• Earnings per share: $1.53 adjusted vs. $1.50 expected
  • Revenue: $152.87 billion vs. $151.53 billion expected

Walmart posted net income of $3.56 billion, or $1.28 per share, compared with a loss of $2.09 billion, or 74 cents per share, a year earlier. Excluding items, the company earned $1.53 per share. Analysts were expecting Walmart would earn $1.50 per share, according to Refinitiv.

Total revenue rose slightly to $152.87 billion from $152.08 billion a year earlier, above Wall Street's expectations of $151.53 billion.

Walmart's same-store sales in the U.S. climbed by 5.6%, excluding fuel, matching the 5.6% expected by a StreetAccount survey. Same-store sales increased by the high single-digits for grocery, and sales in the health and wellness, apparel, seasonal and automotive categories were strong, too, Biggs said.

Walmart's e-commerce sales in the U.S. increased 1% versus the year-ago quarter — or 70% on a two-year basis.

Walmart-owned Sam's Club saw growth in both sales and membership. Its same-store sales jumped by 10.4% in the fourth quarter compared with the year-earlier period, and were up 21.2% on a two-year basis. The company does not disclose membership count, but said membership income grew by 9.1% in the fourth quarter.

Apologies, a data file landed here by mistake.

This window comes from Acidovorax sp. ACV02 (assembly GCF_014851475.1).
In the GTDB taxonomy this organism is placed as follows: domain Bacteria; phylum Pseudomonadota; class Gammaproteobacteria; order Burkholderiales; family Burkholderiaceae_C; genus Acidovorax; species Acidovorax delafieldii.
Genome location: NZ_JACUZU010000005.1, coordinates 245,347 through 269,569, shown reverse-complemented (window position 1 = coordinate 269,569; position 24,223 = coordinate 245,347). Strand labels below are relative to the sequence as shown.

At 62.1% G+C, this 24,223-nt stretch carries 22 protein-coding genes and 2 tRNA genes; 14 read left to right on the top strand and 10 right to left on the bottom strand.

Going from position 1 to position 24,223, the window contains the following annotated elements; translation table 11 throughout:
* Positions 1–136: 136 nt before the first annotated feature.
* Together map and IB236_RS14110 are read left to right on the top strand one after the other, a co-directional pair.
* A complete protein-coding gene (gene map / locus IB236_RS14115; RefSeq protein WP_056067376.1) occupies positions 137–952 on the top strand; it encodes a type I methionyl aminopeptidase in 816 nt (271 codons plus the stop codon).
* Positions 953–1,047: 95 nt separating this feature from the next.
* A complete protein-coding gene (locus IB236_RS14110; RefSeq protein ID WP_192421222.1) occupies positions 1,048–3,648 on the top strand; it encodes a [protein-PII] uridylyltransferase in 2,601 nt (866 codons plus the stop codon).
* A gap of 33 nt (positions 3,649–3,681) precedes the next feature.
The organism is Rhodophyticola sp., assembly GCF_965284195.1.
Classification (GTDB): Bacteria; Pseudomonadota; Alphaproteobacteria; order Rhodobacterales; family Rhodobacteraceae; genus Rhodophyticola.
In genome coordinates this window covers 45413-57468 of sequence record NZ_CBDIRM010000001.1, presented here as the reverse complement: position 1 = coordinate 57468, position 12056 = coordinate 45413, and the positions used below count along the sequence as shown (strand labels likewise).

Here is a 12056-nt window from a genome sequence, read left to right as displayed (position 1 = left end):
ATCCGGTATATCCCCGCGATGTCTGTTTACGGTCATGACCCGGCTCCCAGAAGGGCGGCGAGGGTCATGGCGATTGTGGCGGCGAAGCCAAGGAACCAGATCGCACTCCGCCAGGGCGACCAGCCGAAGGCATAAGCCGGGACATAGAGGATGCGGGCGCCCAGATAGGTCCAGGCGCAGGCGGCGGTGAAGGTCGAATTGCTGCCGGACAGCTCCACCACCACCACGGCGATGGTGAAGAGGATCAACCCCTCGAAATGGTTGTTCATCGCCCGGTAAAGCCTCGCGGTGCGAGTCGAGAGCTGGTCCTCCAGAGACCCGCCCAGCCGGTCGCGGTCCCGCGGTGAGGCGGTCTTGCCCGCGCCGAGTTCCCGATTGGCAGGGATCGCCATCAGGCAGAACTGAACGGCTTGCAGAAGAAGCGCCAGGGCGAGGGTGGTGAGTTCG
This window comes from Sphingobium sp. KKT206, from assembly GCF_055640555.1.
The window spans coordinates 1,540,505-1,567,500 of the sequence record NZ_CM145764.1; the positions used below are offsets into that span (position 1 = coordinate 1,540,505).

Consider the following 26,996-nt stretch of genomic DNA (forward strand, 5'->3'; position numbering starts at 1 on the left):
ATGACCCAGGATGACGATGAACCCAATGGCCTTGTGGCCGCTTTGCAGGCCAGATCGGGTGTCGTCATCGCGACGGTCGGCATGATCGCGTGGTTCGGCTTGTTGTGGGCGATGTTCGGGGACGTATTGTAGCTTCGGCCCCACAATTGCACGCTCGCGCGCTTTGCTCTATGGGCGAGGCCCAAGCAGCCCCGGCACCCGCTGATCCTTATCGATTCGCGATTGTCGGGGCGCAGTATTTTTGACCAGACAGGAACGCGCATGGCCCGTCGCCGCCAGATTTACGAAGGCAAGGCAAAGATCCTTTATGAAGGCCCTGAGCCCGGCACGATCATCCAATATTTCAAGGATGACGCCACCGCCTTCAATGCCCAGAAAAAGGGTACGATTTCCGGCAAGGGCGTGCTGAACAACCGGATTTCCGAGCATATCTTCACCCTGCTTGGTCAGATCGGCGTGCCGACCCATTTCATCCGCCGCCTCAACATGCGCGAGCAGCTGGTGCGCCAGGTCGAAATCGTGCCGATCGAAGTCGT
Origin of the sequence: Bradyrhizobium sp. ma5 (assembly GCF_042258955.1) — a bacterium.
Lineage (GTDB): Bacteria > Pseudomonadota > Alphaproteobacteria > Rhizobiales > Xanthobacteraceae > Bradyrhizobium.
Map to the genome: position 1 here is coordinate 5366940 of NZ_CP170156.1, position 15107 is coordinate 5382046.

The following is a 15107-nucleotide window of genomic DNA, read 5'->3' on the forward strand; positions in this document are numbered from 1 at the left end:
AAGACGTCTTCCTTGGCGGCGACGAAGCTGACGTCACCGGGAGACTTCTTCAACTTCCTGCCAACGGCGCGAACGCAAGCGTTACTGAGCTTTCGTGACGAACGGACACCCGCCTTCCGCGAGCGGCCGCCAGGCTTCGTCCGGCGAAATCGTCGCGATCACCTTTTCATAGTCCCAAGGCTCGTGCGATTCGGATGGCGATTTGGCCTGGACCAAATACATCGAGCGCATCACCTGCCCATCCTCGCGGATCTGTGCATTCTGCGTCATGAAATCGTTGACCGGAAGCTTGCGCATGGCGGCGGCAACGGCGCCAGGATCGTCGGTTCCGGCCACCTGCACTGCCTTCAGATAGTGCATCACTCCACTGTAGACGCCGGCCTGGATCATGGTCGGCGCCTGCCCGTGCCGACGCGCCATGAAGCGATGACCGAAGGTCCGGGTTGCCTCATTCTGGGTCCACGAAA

Robby Ohmes, a retail analyst for Bank of America, said in a research note on Thursday that Walmart should keep gaining share in grocery as inflation "likely drives greater consumer price sensitivity." Plus, he said, more millennials are buying homes in the suburbs and shopping at big-box stores where they can get a wide variety of merchandise during a single trip.

Walmart said it's on track to hit its long-term financial targets, which call for adjusted earnings per share growth in the mid-single digits in the new fiscal year. Growth at that pace is above average analyst forecasts. 

In the coming year, Walmart said it expects the company's total sales to rise about 4% and same-store sales for Walmart U.S. to increase by a little more than 3%, excluding the impact of divestitures. Biggs said same-store sales growth will be more limited in the first quarter – about 1% to 2% – as Walmart laps a period of stimulus-fueled spending.

Edward Yruma, a retail analyst for KeyBanc Capital Markets, said Walmart is navigating inflation pressures well — but said the environment is tough for all retailers, even ones that cater to tight budgets. On top of higher prices, he said, this year could bring a more meaningful shift back to experiences as people spend on restaurants, travel and gym memberships or add back other budget items like gas as they commute to work again.